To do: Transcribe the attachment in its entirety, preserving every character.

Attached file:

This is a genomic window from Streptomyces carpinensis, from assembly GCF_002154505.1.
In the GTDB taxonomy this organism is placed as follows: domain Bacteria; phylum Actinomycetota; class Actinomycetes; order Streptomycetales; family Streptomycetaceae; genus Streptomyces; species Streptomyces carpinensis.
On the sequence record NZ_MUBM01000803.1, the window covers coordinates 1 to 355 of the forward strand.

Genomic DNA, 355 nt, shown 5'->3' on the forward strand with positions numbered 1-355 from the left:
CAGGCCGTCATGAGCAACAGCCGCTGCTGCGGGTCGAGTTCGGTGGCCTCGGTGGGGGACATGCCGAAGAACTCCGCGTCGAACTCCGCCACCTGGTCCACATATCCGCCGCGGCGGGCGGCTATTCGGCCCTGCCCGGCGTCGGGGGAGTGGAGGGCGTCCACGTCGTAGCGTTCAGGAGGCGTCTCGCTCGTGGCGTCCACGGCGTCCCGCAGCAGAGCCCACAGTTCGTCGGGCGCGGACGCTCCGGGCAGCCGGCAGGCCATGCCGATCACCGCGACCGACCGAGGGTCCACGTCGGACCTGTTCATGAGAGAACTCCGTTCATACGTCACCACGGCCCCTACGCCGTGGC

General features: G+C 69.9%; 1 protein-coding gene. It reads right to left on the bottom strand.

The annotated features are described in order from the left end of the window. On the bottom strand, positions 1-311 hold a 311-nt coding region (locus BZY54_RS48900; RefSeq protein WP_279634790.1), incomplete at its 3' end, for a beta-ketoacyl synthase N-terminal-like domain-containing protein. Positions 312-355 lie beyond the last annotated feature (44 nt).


This is a genomic window from Streptomyces carpinensis, from assembly GCF_002154505.1.
In the GTDB taxonomy this organism is placed as follows: domain Bacteria; phylum Actinomycetota; class Actinomycetes; order Streptomycetales; family Streptomycetaceae; genus Streptomyces; species Streptomyces carpinensis.
On the sequence record NZ_MUBM01000803.1, the window covers coordinates 1 to 355 of the forward strand.

Genomic DNA, 355 nt, shown 5'->3' on the forward strand with positions numbered 1-355 from the left:
CAGGCCGTCATGAGCAACAGCCGCTGCTGCGGGTCGAGTTCGGTGGCCTCGGTGGGGGACATGCCGAAGAACTCCGCGTCGAACTCCGCCACCTGGTCCACATATCCGCCGCGGCGGGCGGCTATTCGGCCCTGCCCGGCGTCGGGGGAGTGGAGGGCGTCCACGTCGTAGCGTTCAGGAGGCGTCTCGCTCGTGGCGTCCACGGCGTCCCGCAGCAGAGCCCACAGTTCGTCGGGCGCGGACGCTCCGGGCAGCCGGCAGGCCATGCCGATCACCGCGACCGACCGAGGGTCCACGTCGGACCTGTTCATGAGAGAACTCCGTTCATACGTCACCACGGCCCCTACGCCGTGGC

General features: G+C 69.9%; 1 protein-coding gene. It reads right to left on the bottom strand.

The annotated features are described in order from the left end of the window. On the bottom strand, positions 1-311 hold a 311-nt coding region (locus BZY54_RS48900; RefSeq protein WP_279634790.1), incomplete at its 3' end, for a beta-ketoacyl synthase N-terminal-like domain-containing protein. Positions 312-355 lie beyond the last annotated feature (44 nt).